Insect wings that look transparent and drab to our eyes – like the wings of small flies and wasps – apparently look more like peacock feathers to other insects. That’s according to a new study, published this week in the Proceedings of the National Academy of Sciences. Ekaterina Shevtsova of Lund University in Sweden, lead author of the new PNAS study, told us:
People used to think of them as not very attractive, but they’ve got all these colors and exciting patterns.
By looking at transparent insect wings in a new way, under the microscope – against a black background instead of white one – Shevtsova and her team discovered that these wings display a rainbow-variety of color. She said:
These colors are the same like we have when we look at soap bubbles, or we have a film of oil on water on a surface. We see colors like magenta, green, and yellow. These liquids, they are very thin so they produce colors as an optical effect. Insect wings work the same way, because they are very thin.
Shevtsova said the colors in the wings of wasps and flies are partially created by physical microstructures of the wings — things like specialized membranes and hairs.
She said that she suspects that very tiny insects, much like butterflies, use the colors on their wings to communicate. She said:
Of course mating behavior and courtship behavior when they flash wings and show colors. These colors might be involved in signaling.
And might even be used to scare tiny predators, like spiders.
Shevtsova clarified that, while the colors in insect wings do resemble the rainbowed looked of an oil slick, there’s a difference between the color patterns in an oil slick and the color patterns in the wings of wasps and flies. The colors in insect wings are fixed. In other words, they don’t move around. She said:
These colors, it’s not like just any colors, it’s certain colors in certain sequence. And even if you have magenta, green, blue yellow colors, we do not observe red.
She said that’s likely because small insects with transparent wings – flies and wasps, for example – don’t see red. Very fittingly, they don’t produce red on their wings. But they do have quite a bit of blue. Shevtsova said a pattern that came up repeatedly in the wings of flies and wasps was a blue dot.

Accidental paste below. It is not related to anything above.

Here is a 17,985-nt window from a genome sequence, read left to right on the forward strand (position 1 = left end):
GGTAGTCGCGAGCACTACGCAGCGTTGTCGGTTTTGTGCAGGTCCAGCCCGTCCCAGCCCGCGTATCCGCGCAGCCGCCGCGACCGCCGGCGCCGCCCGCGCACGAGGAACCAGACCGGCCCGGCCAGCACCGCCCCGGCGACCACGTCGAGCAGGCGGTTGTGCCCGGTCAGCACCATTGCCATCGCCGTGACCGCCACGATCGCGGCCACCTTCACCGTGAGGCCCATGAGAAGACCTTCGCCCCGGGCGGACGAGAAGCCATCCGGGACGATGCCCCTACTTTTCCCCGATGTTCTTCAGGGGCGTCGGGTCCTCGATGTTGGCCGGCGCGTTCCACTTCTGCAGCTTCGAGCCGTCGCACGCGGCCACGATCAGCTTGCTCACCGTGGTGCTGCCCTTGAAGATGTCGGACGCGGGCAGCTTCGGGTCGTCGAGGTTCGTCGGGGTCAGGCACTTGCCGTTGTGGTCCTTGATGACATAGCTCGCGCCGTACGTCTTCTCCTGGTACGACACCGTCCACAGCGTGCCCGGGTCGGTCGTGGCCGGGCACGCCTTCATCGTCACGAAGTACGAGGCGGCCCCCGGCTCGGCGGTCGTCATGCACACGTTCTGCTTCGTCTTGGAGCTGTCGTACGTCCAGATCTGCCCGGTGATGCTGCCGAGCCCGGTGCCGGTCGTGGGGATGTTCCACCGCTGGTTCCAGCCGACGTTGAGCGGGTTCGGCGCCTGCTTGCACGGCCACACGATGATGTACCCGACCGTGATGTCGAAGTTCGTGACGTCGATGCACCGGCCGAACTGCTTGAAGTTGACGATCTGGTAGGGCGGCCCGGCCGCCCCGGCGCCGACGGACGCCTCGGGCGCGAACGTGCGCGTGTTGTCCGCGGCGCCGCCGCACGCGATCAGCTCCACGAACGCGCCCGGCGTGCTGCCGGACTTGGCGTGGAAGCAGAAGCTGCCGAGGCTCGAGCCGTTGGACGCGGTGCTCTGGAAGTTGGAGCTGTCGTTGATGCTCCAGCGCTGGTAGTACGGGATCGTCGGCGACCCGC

Blue colors seem to be stable in many many specimens and its in the same area of the wing. All males have a blue spot and they might show it in courtship behavior to females, for example.
On the other hand, butterflies – which are also insects -see things a little differently. While wasps and flies perceive blue very well – things near the ultraviolet end of the spectrum – butterflies have special receptors for the color red in their eyes. Accordingly, they tend to have lots of red in their wings. And, as a consequence, probably use red as a special color for communication.
Shevtsova indicated that her research could help contribute to understanding of how genes control wing development in insects.
Insect wings that look drab to us (left side) look rainbow-colored to other insects (right side.)
Related: Jaap de Roode: Monarch butterflies use plants for medicine
Beth Lebwohl researches, writes and helps produce science content in audio and video formats for EarthSky. She is one of the authors on EarthSky.org, a script-writer for our podcasts, and helps host our English science podcasts in 90-second, 8-minute and 22-minute formats. Beth came to EarthSky in 2006 from the American Museum of Natural History's Department of Astrophysics, where she was surrounded by some of the greatest telescope-building, equation-wielding, code-writing physicists of our time. And they made her think . . . this science thing . . . it's pretty cool.